Protecting your business from cybercriminals has never been more challenging, and that’s especially true for businesses in the financial services sector. From ATM jackpotting where attacks can be delivered directly to standalone ATM machines via physical attack and a text message to firewall breaches that leak customer information to the public, financial-based business in the US have been under increased attack the past few years. Is your financial services business vulnerable to these cybersecurity threats?

Advanced Identity Theft

While identity theft isn’t a new problem for financial institutions, it is one that is getting more sophisticated over time. Hackers attempt to access your data, but they no longer need every piece of personal information in order to create a synthetic identity. Cybercriminals are using a mix of real and fictitious data to create accounts within your organization for the purposes of accessing credit or loans. Since the customer data is at least partially accurate, lending organizations are spending a significant amount of time attempting to track down the perpetrators and confirming that the charges are indeed fraudulent. Checking these accounts individually is an impossible task, which is why artificial intelligence (AI) solutions are being introduced that will help confirm the validity of new account creation and access.

Refined Social Engineering Attacks

You may be familiar with the term “phishing,” and equate it to easily-ignored emails that are clearly spam. Unfortunately, today’s cybercriminals are creating much more refined attacks, researching specific users on social media and on corporate websites to determine who might be a good target for their attack. The vast majority of social engineering attacks are now highly specific and are aimed at gaining unauthorized access to your systems and information. These attacks no longer come only via email and can be triggered via SMS text messages, social messengers, phone and even printed mail.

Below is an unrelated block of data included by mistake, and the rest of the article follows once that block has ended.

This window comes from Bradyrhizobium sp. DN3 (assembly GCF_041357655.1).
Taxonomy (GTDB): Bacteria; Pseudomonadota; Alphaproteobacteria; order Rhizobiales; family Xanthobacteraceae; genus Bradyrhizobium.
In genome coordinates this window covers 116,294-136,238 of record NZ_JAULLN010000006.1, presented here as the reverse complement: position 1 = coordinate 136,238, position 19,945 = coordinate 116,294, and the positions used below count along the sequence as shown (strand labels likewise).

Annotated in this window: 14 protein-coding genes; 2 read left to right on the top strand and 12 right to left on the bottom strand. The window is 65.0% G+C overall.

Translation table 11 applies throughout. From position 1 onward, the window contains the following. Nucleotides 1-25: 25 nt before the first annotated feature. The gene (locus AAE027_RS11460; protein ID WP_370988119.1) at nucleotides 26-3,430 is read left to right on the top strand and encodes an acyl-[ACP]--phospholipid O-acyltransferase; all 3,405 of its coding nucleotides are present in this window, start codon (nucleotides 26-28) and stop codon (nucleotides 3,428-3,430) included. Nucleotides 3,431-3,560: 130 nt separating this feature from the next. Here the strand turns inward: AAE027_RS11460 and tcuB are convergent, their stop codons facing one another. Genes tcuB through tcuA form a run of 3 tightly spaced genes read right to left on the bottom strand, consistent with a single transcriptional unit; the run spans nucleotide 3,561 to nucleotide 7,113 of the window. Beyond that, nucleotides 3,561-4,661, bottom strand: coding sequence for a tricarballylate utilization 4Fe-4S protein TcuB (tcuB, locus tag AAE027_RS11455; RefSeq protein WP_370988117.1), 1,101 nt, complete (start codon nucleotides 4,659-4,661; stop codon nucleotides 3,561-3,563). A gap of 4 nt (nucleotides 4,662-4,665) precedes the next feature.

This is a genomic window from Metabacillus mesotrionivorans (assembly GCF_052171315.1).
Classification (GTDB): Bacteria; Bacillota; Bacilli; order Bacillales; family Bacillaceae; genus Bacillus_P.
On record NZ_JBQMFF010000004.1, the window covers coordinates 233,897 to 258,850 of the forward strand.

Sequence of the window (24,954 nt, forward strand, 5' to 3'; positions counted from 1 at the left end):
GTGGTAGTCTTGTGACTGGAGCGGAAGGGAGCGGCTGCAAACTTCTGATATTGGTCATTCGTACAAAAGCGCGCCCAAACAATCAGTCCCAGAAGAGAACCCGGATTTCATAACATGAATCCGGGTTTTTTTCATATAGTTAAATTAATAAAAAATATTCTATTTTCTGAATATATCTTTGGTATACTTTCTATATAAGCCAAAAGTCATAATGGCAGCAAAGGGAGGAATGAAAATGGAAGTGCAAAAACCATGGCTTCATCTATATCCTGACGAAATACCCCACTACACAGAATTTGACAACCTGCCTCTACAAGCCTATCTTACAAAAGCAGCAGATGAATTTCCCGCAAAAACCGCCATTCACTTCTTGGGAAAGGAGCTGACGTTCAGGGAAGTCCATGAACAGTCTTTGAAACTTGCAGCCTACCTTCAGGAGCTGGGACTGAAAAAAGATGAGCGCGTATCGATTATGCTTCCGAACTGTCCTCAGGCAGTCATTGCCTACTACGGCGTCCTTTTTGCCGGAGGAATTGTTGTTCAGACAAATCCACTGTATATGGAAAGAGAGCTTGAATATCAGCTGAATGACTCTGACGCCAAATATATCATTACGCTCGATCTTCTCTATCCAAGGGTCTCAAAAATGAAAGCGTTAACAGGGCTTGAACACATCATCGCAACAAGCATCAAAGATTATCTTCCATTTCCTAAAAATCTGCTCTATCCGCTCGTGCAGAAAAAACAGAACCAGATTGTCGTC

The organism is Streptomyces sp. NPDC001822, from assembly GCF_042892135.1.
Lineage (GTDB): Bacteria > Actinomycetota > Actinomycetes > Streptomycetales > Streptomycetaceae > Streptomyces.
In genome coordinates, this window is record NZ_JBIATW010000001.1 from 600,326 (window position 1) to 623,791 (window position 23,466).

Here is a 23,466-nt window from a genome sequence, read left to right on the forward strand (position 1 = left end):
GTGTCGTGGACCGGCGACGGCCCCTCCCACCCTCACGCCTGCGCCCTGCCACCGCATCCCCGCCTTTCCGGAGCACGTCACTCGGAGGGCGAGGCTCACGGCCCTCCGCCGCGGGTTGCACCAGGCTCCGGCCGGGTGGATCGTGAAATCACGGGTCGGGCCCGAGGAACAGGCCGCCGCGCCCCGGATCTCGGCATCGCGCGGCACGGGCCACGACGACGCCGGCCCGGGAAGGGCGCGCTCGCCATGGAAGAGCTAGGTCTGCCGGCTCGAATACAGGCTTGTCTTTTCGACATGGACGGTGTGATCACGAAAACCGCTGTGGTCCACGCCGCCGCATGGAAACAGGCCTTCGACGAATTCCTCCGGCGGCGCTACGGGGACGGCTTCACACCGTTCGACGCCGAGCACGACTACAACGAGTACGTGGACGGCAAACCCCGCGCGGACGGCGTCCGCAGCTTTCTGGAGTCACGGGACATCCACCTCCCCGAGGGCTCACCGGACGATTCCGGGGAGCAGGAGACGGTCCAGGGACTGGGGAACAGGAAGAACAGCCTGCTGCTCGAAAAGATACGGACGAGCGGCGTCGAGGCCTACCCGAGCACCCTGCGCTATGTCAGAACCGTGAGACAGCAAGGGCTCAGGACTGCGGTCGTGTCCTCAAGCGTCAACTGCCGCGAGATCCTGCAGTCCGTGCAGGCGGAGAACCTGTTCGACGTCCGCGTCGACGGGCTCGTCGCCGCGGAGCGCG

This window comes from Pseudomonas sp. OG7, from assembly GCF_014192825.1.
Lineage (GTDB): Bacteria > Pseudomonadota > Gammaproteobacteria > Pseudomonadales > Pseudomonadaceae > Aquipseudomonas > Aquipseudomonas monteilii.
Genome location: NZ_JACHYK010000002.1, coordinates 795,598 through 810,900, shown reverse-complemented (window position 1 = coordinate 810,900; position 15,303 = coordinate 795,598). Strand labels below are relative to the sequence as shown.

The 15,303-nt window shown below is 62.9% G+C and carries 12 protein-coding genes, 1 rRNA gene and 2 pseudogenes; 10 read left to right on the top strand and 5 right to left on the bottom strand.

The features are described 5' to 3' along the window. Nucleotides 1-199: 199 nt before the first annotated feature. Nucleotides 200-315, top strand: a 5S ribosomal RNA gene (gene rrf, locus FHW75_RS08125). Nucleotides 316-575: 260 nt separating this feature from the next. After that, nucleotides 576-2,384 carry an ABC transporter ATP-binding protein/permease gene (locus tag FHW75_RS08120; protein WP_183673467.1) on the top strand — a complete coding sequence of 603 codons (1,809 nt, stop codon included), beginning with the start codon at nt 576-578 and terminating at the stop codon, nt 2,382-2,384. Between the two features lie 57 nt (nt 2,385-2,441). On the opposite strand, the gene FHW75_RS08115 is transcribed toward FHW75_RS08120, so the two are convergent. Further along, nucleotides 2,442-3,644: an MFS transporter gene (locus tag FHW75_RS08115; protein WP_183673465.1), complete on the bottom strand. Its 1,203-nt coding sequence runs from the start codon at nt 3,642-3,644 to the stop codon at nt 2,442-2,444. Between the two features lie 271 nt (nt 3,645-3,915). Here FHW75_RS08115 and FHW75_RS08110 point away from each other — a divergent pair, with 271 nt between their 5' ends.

Incorrect Cloud-based Server Settings

Today’s server virtualizations can be both simpler and more complex than configuring a server at your physical location. Simpler because scalability can happen in near real-time, but more complex because it’s all too easy to accidentally miss a security setting that leaves your data or applications vulnerable to attack. Having a solid and trusted cybersecurity partner with experience in cloud-based server configuration provides an added peace of mind for your business. If you do accidentally misconfigure a server, you’re in good company: Verizon missed an Amazon S3 storage server security setting in 2017 that exposed customer data for more than 6 million individuals.

Compliance with Data Regulations

Data is one of the most important assets in your business, but are you effectively aggregating this information and presenting it to consumers in a way that’s compliant with government regulations? Aside from the robust GDPR European data access and storage requirements, Vermont and now California have presented similar legislation to protect consumers from unauthorized data access by businesses. Aggregating your data together is not only aggravating for businesses with multiple data storage systems, but it also presents a potential fail point for your security systems. Technology teams must be extremely cautious to ensure that they are not allowing unauthorized users to access personal data and also to confirm the identity of consumers before providing them with the mechanisms to opt out of marketing communications.

There are no easy answers to providing a secure environment in the financial services sector. Fortunately, the technicians and service teams at Coretelligent have a great deal of experience working through some of these security challenges. Contact our cybersecurity professionals today at 855-841-5888 or via email to info@coretelligent.com to learn more about protecting your business operations from the threats that are looming on the horizon.

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